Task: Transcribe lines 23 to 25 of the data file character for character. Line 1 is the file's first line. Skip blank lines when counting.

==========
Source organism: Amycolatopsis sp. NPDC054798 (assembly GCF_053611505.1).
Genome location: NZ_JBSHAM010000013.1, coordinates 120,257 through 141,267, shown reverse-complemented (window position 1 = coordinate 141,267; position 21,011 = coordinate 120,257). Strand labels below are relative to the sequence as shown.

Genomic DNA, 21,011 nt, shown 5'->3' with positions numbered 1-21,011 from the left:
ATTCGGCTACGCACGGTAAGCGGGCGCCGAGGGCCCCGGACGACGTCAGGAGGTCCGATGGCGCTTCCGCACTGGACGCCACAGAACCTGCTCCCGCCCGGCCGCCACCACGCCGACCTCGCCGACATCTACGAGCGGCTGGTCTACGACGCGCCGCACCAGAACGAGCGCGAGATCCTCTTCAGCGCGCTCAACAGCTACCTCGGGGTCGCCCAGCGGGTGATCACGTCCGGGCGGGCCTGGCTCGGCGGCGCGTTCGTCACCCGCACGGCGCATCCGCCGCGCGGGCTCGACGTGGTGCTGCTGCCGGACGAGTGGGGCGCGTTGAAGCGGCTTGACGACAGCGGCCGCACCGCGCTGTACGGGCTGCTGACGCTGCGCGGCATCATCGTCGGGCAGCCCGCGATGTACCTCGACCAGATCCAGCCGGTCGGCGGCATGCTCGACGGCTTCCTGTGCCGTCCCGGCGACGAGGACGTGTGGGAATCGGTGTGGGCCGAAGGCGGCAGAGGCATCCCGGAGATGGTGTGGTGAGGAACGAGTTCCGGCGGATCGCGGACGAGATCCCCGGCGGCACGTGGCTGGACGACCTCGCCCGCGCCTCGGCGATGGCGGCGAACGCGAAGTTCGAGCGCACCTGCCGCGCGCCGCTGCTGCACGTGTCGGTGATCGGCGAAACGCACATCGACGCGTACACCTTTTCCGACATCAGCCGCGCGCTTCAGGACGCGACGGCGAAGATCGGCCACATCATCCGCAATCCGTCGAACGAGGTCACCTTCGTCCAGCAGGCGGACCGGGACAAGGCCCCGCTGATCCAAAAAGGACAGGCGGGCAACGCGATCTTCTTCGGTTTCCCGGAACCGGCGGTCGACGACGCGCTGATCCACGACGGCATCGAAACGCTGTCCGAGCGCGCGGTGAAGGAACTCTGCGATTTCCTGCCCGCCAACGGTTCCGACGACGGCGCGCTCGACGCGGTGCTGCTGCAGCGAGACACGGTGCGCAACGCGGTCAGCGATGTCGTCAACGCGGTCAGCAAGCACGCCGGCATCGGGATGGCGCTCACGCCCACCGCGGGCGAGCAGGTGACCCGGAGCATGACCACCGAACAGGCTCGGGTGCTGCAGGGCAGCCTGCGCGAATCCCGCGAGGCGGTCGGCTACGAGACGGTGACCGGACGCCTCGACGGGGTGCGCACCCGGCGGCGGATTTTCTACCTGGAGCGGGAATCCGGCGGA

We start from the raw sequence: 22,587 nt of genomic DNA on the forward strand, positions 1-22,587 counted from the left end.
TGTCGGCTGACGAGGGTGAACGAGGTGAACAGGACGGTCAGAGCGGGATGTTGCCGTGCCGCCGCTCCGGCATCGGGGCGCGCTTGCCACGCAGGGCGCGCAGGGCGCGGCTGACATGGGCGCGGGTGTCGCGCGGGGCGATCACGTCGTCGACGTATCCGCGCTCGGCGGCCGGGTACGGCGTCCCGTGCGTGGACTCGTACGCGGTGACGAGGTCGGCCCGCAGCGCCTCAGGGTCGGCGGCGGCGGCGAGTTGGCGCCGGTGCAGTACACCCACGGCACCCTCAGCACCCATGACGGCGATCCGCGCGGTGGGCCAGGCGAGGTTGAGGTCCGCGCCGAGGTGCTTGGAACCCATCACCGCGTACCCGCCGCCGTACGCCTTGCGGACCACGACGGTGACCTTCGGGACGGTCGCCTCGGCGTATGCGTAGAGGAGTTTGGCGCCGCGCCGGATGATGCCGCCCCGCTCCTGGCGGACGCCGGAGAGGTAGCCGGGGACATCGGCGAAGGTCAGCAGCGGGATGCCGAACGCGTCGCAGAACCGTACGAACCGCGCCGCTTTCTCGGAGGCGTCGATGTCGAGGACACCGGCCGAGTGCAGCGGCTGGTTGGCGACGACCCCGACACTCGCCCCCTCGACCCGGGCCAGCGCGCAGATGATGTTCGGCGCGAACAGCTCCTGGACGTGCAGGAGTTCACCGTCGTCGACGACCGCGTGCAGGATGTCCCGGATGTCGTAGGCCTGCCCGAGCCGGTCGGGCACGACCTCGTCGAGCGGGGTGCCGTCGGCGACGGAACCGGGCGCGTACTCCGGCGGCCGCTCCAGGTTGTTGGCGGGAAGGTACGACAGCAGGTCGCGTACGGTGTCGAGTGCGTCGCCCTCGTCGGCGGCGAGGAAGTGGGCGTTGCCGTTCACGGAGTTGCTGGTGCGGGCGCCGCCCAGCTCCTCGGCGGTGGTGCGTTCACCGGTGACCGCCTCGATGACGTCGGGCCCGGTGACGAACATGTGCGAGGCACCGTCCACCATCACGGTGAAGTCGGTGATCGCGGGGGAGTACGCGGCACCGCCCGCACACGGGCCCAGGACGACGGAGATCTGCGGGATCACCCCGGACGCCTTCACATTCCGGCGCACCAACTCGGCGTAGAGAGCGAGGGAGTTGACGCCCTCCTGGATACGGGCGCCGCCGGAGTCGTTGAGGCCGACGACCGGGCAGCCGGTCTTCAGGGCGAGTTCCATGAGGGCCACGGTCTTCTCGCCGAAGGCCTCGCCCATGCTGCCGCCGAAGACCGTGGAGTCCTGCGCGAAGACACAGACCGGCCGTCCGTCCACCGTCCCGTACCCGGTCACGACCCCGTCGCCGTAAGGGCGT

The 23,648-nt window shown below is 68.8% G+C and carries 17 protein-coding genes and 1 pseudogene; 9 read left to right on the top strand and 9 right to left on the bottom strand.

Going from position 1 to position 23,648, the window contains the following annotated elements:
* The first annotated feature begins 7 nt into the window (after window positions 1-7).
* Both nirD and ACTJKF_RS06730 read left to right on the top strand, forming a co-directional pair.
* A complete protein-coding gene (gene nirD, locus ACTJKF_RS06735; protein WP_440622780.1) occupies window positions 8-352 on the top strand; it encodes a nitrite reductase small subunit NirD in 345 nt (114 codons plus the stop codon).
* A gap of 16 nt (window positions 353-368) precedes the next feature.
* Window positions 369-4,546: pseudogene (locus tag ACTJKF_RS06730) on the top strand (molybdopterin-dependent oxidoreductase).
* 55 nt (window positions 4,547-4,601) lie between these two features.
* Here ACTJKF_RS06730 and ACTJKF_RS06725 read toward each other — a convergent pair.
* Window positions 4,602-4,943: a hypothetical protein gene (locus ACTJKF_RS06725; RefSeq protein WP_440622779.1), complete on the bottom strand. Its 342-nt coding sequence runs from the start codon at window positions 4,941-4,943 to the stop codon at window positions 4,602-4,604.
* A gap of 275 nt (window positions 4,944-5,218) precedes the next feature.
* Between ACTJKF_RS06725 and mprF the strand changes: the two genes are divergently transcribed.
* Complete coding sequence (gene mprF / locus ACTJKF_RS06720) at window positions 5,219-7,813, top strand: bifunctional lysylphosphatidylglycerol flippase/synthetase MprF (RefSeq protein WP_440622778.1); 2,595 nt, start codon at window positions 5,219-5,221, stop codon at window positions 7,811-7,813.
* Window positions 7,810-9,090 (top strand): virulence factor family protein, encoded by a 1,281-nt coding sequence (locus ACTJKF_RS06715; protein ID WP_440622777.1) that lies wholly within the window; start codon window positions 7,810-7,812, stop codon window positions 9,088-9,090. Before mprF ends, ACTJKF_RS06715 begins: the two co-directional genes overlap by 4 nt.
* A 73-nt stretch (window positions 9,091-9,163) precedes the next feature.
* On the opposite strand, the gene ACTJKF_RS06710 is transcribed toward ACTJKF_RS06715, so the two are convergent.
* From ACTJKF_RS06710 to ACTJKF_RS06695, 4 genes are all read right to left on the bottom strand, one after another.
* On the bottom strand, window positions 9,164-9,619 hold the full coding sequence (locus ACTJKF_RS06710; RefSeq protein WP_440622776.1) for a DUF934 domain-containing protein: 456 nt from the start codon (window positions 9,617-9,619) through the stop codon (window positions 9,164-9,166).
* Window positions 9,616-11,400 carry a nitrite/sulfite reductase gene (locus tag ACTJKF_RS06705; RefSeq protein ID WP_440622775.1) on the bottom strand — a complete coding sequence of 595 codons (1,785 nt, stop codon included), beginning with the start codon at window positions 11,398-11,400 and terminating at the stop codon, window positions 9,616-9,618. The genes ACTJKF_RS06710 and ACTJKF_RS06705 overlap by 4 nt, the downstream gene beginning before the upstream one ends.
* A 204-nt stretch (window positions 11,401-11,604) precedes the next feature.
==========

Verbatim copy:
* From ACTJKF_RS06710 to ACTJKF_RS06695, 4 genes are all read right to left on the bottom strand, one after another.
* On the bottom strand, window positions 9,164-9,619 hold the full coding sequence (locus ACTJKF_RS06710; RefSeq protein WP_440622776.1) for a DUF934 domain-containing protein: 456 nt from the start codon (window positions 9,617-9,619) through the stop codon (window positions 9,164-9,166).
* Window positions 9,616-11,400 carry a nitrite/sulfite reductase gene (locus tag ACTJKF_RS06705; RefSeq protein ID WP_440622775.1) on the bottom strand — a complete coding sequence of 595 codons (1,785 nt, stop codon included), beginning with the start codon at window positions 11,398-11,400 and terminating at the stop codon, window positions 9,616-9,618. The genes ACTJKF_RS06710 and ACTJKF_RS06705 overlap by 4 nt, the downstream gene beginning before the upstream one ends.